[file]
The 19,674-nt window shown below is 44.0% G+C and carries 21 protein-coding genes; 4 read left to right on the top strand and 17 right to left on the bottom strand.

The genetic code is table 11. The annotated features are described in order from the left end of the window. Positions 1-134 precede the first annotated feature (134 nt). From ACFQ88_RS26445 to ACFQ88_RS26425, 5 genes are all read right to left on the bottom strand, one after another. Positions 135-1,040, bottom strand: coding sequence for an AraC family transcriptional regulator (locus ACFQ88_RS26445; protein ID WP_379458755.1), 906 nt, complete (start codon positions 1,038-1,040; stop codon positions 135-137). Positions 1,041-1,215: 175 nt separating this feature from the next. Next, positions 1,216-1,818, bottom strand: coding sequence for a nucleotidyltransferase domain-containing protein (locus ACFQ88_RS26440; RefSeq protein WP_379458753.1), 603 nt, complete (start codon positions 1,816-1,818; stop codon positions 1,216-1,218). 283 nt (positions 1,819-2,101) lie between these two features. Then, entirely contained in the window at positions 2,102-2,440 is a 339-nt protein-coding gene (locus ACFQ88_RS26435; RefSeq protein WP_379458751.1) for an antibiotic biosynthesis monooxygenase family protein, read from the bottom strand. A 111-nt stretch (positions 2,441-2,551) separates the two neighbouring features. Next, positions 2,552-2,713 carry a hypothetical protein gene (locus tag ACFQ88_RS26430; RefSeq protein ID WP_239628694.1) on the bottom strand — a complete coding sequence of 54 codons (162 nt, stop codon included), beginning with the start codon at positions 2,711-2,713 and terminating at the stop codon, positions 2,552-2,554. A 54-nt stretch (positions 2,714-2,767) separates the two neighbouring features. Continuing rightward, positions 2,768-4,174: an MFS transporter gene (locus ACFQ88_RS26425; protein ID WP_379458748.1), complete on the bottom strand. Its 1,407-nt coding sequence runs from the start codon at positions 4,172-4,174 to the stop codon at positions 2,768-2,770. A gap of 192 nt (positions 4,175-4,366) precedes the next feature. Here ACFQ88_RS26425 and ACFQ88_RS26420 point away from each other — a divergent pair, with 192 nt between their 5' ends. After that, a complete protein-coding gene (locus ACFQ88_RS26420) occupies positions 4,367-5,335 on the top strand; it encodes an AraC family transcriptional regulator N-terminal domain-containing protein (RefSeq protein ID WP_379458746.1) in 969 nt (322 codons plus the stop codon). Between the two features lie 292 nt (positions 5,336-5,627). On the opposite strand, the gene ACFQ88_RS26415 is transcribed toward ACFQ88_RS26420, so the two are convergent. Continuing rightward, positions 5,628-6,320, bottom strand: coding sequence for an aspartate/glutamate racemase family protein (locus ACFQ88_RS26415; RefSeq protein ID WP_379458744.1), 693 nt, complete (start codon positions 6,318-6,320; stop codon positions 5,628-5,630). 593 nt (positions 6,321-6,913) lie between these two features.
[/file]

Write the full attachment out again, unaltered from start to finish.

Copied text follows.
The 19,674-nt window shown below is 44.0% G+C and carries 21 protein-coding genes; 4 read left to right on the top strand and 17 right to left on the bottom strand.

The genetic code is table 11. The annotated features are described in order from the left end of the window. Positions 1-134 precede the first annotated feature (134 nt). From ACFQ88_RS26445 to ACFQ88_RS26425, 5 genes are all read right to left on the bottom strand, one after another. Positions 135-1,040, bottom strand: coding sequence for an AraC family transcriptional regulator (locus ACFQ88_RS26445; protein ID WP_379458755.1), 906 nt, complete (start codon positions 1,038-1,040; stop codon positions 135-137). Positions 1,041-1,215: 175 nt separating this feature from the next. Next, positions 1,216-1,818, bottom strand: coding sequence for a nucleotidyltransferase domain-containing protein (locus ACFQ88_RS26440; RefSeq protein WP_379458753.1), 603 nt, complete (start codon positions 1,816-1,818; stop codon positions 1,216-1,218). 283 nt (positions 1,819-2,101) lie between these two features. Then, entirely contained in the window at positions 2,102-2,440 is a 339-nt protein-coding gene (locus ACFQ88_RS26435; RefSeq protein WP_379458751.1) for an antibiotic biosynthesis monooxygenase family protein, read from the bottom strand. A 111-nt stretch (positions 2,441-2,551) separates the two neighbouring features. Next, positions 2,552-2,713 carry a hypothetical protein gene (locus tag ACFQ88_RS26430; RefSeq protein ID WP_239628694.1) on the bottom strand — a complete coding sequence of 54 codons (162 nt, stop codon included), beginning with the start codon at positions 2,711-2,713 and terminating at the stop codon, positions 2,552-2,554. A 54-nt stretch (positions 2,714-2,767) separates the two neighbouring features. Continuing rightward, positions 2,768-4,174: an MFS transporter gene (locus ACFQ88_RS26425; protein ID WP_379458748.1), complete on the bottom strand. Its 1,407-nt coding sequence runs from the start codon at positions 4,172-4,174 to the stop codon at positions 2,768-2,770. A gap of 192 nt (positions 4,175-4,366) precedes the next feature. Here ACFQ88_RS26425 and ACFQ88_RS26420 point away from each other — a divergent pair, with 192 nt between their 5' ends. After that, a complete protein-coding gene (locus ACFQ88_RS26420) occupies positions 4,367-5,335 on the top strand; it encodes an AraC family transcriptional regulator N-terminal domain-containing protein (RefSeq protein ID WP_379458746.1) in 969 nt (322 codons plus the stop codon). Between the two features lie 292 nt (positions 5,336-5,627). On the opposite strand, the gene ACFQ88_RS26415 is transcribed toward ACFQ88_RS26420, so the two are convergent. Continuing rightward, positions 5,628-6,320, bottom strand: coding sequence for an aspartate/glutamate racemase family protein (locus ACFQ88_RS26415; RefSeq protein ID WP_379458744.1), 693 nt, complete (start codon positions 6,318-6,320; stop codon positions 5,628-5,630). 593 nt (positions 6,321-6,913) lie between these two features.